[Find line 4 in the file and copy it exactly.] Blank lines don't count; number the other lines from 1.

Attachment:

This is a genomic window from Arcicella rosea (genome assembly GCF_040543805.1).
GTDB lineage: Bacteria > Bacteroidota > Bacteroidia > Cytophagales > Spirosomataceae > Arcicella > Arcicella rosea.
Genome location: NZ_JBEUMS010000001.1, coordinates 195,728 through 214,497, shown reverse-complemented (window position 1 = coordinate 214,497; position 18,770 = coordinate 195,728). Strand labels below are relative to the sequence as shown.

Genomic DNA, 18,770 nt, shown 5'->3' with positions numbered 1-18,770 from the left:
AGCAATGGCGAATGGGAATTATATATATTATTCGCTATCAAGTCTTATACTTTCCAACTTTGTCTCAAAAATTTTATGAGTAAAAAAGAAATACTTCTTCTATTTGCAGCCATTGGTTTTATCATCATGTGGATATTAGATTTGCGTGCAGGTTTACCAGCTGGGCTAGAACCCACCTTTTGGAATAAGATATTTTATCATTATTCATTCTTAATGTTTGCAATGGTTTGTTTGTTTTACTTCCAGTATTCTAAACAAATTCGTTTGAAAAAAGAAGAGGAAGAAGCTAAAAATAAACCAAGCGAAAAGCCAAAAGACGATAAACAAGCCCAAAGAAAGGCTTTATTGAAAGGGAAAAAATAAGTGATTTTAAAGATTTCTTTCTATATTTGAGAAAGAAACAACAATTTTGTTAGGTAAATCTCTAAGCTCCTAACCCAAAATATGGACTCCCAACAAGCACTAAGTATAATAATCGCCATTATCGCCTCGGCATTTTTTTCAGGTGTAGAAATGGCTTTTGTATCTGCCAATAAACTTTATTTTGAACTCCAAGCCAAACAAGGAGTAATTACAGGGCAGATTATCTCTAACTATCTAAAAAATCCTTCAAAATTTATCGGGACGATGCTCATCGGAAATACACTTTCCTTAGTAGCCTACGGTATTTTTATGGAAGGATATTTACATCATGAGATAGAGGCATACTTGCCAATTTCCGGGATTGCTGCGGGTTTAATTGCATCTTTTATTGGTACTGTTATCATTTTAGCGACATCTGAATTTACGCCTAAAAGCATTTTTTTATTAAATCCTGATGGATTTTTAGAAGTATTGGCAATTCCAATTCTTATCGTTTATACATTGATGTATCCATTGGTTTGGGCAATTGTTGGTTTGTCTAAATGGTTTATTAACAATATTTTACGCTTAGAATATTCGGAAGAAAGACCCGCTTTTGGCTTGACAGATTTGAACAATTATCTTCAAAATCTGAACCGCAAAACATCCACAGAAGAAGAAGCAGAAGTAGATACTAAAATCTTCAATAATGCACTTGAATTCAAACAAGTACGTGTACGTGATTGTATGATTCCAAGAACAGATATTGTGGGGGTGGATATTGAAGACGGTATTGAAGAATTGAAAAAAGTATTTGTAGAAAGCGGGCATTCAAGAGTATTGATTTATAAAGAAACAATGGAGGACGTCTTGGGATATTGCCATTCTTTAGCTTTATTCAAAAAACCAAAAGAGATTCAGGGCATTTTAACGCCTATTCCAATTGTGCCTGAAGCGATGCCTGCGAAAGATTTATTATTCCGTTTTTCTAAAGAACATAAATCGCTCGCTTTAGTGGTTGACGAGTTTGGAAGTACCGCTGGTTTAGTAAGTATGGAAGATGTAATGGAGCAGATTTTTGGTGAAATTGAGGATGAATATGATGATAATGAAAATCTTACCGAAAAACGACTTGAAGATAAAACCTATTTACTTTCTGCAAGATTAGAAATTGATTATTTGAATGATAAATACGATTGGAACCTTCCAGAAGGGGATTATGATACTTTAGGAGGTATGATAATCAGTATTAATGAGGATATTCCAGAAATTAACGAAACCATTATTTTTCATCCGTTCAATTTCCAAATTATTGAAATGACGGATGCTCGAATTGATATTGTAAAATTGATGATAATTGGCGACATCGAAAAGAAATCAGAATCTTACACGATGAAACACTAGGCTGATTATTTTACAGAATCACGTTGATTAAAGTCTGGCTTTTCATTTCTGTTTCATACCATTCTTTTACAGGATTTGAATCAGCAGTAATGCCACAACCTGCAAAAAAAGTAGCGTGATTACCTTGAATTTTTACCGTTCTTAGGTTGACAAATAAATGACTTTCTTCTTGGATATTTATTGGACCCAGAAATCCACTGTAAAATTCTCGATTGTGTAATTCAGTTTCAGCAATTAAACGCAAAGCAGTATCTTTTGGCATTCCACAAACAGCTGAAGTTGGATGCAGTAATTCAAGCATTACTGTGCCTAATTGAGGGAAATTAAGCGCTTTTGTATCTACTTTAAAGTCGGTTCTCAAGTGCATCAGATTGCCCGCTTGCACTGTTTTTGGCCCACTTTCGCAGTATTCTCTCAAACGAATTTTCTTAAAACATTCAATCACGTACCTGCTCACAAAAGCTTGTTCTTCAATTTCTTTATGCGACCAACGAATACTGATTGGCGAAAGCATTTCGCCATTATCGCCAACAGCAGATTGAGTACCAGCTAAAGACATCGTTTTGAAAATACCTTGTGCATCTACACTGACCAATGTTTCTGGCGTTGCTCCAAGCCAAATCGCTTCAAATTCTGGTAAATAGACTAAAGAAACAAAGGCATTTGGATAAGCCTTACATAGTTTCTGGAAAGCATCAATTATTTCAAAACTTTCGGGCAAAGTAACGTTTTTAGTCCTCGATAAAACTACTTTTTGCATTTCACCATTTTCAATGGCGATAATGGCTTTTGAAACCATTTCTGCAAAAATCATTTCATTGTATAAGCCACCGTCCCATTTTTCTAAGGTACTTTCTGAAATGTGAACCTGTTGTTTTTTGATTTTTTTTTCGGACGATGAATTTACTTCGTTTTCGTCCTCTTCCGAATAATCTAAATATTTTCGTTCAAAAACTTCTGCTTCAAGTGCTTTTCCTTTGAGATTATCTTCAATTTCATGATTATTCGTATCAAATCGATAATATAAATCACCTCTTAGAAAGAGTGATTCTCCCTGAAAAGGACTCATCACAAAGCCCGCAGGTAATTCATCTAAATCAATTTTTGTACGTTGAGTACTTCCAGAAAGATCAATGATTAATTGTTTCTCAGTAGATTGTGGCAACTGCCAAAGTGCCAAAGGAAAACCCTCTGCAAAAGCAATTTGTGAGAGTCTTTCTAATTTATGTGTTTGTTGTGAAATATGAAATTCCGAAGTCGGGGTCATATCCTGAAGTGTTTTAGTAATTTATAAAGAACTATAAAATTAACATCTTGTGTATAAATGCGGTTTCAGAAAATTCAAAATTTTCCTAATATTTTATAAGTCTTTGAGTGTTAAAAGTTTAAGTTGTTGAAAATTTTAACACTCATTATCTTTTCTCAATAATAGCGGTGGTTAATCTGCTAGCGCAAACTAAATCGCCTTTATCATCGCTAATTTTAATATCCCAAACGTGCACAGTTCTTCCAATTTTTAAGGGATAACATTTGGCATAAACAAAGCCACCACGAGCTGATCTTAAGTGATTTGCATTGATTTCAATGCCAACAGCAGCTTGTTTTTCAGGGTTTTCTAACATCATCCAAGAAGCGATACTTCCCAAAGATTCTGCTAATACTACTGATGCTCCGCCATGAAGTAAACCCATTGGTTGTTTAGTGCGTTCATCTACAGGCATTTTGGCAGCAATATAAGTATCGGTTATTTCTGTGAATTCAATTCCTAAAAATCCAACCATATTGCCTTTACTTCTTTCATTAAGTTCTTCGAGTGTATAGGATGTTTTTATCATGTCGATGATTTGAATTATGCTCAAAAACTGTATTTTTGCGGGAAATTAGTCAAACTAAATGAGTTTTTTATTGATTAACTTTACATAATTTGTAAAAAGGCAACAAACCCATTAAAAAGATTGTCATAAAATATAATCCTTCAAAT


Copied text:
Genomic DNA, 18,770 nt, shown 5'->3' with positions numbered 1-18,770 from the left: